The government is proactively undertaking health sector reforms, particularly to the health insurance system. The World Bank has worked closely with the Ministry of Health and the National Social Protection Agency to compile and analyze the necessary evidence to inform the ongoing reforms to the country’s universal health insurance scheme, Aasandha, and its predecessor, Madhana. The main challenge facing Aasandha relates to its fiscal sustainability. As discussed in a recent World Bank Policy Note, substantive savings for the scheme could be achieved by reducing the cost of medicines through the bulk procurement of essential and generic drugs and by reducing expenditure on overseas treatment through negotiation of close-ended package rates with providers. Yet another area for policy action is improved case management of patients with chronic illnesses at the primary care level. All these measures, while improving the scheme’s long-run fiscal sustainability, will also have positive distributional implications, particularly with respect to the decrease in the cost of drugs, which would particularly help the poorest segments of the population. The Government has requested continued World Bank technical assistance with the ongoing reform process.

Education

Increasing the number of well-educated and qualified Maldivians is extremely important for the country’s continued growth and to reduce the reliance on expensive expatriate labor.  At present, the country depends heavily on expensive overseas labor for technical, administrative and managerial jobs, as there are insufficient Maldivians with higher secondary and tertiary level qualifications to take up these positions. The World Bank is supporting government efforts to expand higher secondary and tertiary education and improve the quality of education at all levels. Building on recent World Bank analytical work and earlier lending operation in the education sector, the Enhancing Education Development Project approved in April 2013 will be focusing on increasing the survival rate of students through secondary education, establishment of a system of national assessments of learning outcomes and development of a quality assurance system for schools. The project will cover the entire country, including the outer atolls, in an effort to promote equitable growth and development.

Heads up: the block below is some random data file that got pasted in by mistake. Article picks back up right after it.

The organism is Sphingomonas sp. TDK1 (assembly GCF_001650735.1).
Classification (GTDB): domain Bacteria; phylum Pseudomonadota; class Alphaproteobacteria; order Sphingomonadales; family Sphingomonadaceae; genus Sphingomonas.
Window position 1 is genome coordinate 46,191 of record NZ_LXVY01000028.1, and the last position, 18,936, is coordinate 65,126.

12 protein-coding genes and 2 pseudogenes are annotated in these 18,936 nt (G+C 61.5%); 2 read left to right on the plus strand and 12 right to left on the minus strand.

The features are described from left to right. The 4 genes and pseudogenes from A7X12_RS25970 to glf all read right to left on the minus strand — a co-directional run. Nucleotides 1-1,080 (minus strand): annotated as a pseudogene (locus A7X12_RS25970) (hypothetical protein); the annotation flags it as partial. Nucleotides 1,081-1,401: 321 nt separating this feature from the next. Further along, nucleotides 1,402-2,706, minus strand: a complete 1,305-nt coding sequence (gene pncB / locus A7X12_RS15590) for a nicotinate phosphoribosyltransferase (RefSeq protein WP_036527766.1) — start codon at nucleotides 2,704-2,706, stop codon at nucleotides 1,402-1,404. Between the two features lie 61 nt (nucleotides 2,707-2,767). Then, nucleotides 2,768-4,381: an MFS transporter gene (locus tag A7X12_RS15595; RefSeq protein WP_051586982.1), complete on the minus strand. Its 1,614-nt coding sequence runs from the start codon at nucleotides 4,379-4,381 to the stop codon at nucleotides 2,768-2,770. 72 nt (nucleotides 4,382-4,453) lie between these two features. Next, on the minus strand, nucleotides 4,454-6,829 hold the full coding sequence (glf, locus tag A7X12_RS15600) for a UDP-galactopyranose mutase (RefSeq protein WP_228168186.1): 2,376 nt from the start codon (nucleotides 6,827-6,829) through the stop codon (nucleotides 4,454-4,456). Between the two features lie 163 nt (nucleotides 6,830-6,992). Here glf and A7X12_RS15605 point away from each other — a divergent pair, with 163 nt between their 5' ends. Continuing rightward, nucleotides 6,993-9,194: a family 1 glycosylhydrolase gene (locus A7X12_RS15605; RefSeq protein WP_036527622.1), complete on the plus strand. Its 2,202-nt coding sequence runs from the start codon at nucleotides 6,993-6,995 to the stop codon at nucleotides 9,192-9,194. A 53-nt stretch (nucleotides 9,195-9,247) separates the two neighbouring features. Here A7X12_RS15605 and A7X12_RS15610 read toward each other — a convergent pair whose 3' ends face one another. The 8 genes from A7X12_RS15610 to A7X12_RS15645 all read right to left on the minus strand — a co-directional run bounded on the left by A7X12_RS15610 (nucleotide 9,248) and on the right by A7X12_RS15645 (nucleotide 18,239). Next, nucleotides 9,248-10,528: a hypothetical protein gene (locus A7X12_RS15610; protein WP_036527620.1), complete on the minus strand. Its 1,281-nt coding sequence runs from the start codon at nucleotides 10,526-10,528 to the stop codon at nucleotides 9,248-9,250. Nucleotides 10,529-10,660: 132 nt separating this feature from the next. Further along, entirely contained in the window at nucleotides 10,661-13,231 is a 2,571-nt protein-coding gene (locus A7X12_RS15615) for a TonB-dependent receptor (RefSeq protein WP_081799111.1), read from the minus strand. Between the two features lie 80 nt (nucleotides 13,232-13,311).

" Now we have the privilege of moving from state employment to private sector without forgoing the pensions. I have a strong feeling that todays’ youth will be much better off. "

Madulu Waheed

Retired Civil Servant

Bank Group Contribution

The World Bank lending envelope in the Maldives has traditionally been limited. The International Development Association (IDA) allocation for the Maldives is provided in grants, reflecting the country’s debt distress risk rating.  As of end February 2014, the portfolio comprises three IDA projects with a net commitment value of $39 million, supporting education (26 percent of the portfolio), environmental management (34 percent of the portfolio), as well as social protection and pension administration (40 percent of the portfolio).

With a limited lending envelope, trust fund resources have served as a vital complement to the World Bank Group’s program, supporting lending activities, technical assistance and analytical work. As of end-February 2014, trust-funded activities totaled over $11 million, benefitting energy and climate change activities in particular. The Maldives Climate Change Trust Fund is supplementing the World Bank’s Environmental Management Project, for instance, addressing clean energy, solid waste management, wetland conservation and coral reef monitoring. Trust funds have been supporting analytical efforts on a host of critical issues, from youth development to fiscal sustainability. Trust funds have also been supporting the development of the investment plan for scaling up the renewably energy program.
Partners